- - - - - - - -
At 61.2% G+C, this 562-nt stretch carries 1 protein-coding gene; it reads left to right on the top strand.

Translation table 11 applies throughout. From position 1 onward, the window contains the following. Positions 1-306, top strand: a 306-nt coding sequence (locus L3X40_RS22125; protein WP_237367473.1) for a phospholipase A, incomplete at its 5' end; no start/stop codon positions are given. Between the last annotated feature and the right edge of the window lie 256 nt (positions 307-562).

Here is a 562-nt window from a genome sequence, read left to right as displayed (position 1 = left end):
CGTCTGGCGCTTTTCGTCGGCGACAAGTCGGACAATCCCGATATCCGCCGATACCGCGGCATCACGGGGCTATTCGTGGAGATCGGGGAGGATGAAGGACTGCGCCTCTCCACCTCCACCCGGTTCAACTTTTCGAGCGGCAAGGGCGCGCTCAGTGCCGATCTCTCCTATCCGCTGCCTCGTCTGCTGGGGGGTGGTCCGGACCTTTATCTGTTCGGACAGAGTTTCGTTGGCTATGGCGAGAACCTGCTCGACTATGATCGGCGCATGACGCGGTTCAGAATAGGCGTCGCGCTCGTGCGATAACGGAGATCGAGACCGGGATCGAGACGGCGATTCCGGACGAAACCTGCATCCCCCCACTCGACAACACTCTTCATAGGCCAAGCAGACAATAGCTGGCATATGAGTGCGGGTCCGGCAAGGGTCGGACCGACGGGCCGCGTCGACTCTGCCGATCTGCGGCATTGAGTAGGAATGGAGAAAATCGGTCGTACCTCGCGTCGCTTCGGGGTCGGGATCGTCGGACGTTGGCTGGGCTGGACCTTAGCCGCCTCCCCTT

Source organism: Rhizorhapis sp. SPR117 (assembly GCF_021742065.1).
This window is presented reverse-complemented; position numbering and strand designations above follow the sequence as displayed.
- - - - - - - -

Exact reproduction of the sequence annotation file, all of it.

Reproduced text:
At 61.2% G+C, this 562-nt stretch carries 1 protein-coding gene; it reads left to right on the top strand.

Translation table 11 applies throughout. From position 1 onward, the window contains the following. Positions 1-306, top strand: a 306-nt coding sequence (locus L3X40_RS22125; protein WP_237367473.1) for a phospholipase A, incomplete at its 5' end; no start/stop codon positions are given. Between the last annotated feature and the right edge of the window lie 256 nt (positions 307-562).

Here is a 562-nt window from a genome sequence, read left to right as displayed (position 1 = left end):
CGTCTGGCGCTTTTCGTCGGCGACAAGTCGGACAATCCCGATATCCGCCGATACCGCGGCATCACGGGGCTATTCGTGGAGATCGGGGAGGATGAAGGACTGCGCCTCTCCACCTCCACCCGGTTCAACTTTTCGAGCGGCAAGGGCGCGCTCAGTGCCGATCTCTCCTATCCGCTGCCTCGTCTGCTGGGGGGTGGTCCGGACCTTTATCTGTTCGGACAGAGTTTCGTTGGCTATGGCGAGAACCTGCTCGACTATGATCGGCGCATGACGCGGTTCAGAATAGGCGTCGCGCTCGTGCGATAACGGAGATCGAGACCGGGATCGAGACGGCGATTCCGGACGAAACCTGCATCCCCCCACTCGACAACACTCTTCATAGGCCAAGCAGACAATAGCTGGCATATGAGTGCGGGTCCGGCAAGGGTCGGACCGACGGGCCGCGTCGACTCTGCCGATCTGCGGCATTGAGTAGGAATGGAGAAAATCGGTCGTACCTCGCGTCGCTTCGGGGTCGGGATCGTCGGACGTTGGCTGGGCTGGACCTTAGCCGCCTCCCCTT

Source organism: Rhizorhapis sp. SPR117 (assembly GCF_021742065.1).
This window is presented reverse-complemented; position numbering and strand designations above follow the sequence as displayed.